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Old 08-26-2009, 10:45 PM   #1
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Smile Care of tires

Hello there; I am new to motor home use. I purchased a 1991 Bounder with Ford 460. It appears to have good tires and I was told they were fairly new. My questions are: How much pressure should I have them at? This is a 28 foot unit with duals on the back. Should there be a difference in the front vs. rear pressure? What is best when it sits for months at a time--up on jacks or just sitting? If up on jacks will that affect the jacks performance over time? Also, how about use of tire shine or products that foam and make the tire look better? I would appreciate your advice.

Thanks, Kenn
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Old 08-26-2009, 11:39 PM   #2
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Check the DOT number on the tires for the mfg date -- the last four digits will tell you what "fairly new" means. i.e. 2403 would indicate tire mfg date of 24th week of 2003. You can look at my website at Tire Date Codes/Tire Care to learn more on how to read the tire date codes (and some other tire care recommendations).

Unless someone has the identical rig loaded with the same stuff and has the same brand, size & model tire, none of us can tell you how much pressure you should carry. The only way to know is to weigh the rig as you normally travel, each corner or at least each axle, and then use the tire mfg's chart to figure out the recommended pressure. Normally, the front will require 5 to 10 psi more than the rear, but you are just wild guessing until you know the rig weight.

My MH has HWH leveling jacks, and the mfg says to store the rig with the jacks down to take some pressure off the tires. HWH also says not to lubricate the jack rams -- you need to check with your jack mfg to see what they say. It is also recommended to cover the tires to protect them from UV detirioration, and to use vapor barriers under the tires and to park when they will never stand in water after a rain.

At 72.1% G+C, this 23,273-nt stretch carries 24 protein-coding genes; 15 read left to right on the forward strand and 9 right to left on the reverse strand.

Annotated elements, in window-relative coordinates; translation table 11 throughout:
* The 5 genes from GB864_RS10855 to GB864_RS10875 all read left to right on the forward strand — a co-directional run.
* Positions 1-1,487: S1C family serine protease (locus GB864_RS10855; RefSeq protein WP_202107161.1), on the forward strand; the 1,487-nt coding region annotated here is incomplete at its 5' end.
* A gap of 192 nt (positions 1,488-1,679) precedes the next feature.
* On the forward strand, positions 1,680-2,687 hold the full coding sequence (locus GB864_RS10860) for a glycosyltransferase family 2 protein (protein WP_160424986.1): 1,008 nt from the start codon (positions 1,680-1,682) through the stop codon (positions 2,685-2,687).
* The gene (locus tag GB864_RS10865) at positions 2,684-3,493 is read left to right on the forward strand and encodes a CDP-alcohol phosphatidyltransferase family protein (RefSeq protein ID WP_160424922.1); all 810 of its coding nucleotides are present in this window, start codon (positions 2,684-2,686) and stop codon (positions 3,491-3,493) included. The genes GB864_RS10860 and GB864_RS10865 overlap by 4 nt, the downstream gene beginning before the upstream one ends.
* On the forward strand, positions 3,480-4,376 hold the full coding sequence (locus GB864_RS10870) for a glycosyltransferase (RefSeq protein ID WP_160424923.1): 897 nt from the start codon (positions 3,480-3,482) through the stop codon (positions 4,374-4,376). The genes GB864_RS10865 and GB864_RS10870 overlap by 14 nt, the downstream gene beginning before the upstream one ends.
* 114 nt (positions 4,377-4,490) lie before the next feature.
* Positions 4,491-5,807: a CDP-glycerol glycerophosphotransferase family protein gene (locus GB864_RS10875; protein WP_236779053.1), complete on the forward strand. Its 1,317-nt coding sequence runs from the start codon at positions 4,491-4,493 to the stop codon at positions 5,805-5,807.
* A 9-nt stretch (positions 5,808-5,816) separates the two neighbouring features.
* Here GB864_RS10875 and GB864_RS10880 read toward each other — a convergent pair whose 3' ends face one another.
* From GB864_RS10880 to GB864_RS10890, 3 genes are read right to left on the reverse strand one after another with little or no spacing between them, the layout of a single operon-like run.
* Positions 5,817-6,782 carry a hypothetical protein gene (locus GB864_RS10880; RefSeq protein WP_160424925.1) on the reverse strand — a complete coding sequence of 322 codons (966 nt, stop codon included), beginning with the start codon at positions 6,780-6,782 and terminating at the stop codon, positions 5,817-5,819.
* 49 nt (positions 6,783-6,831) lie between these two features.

Most tire dressings that "make the tire look better" actually do more damage than good. If you do use something, make sure it does not contain any pertoleum products. About the only one I know to be safe to use is 303 Protectorant, though there may be a few others.

Enjoy the RV !!
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Old 08-27-2009, 09:45 AM   #3
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Hi there.

Thanks for the information. I will have to weight the unit, which I have not done yet.

Kenn
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Old 08-28-2009, 10:14 PM   #4
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Kenn - check the driver side interior wall at about hip level for a label that tells the mfr recommended tire pressure. My 95 Bounder requires 80 pounds cold inflation pressure. I have my doubts about this 'weigh it at the corners' stuff. Figger that 100 gallons of water and 80 pounds of fuel weigh around 1400 pounds. Leaving home it's usually full, and less than half that coming back. This means a different set of pressures for each direction,then add in the fact that the holding tanks are likely not inthe same place as the water & gas tanks, so the balance will certainly change. Perhaps some tire guru can splain how that corner weighing takes those factors into account. Till then, I'll stick with the 'door jamb' numbers. Tire gurus, where art thoust?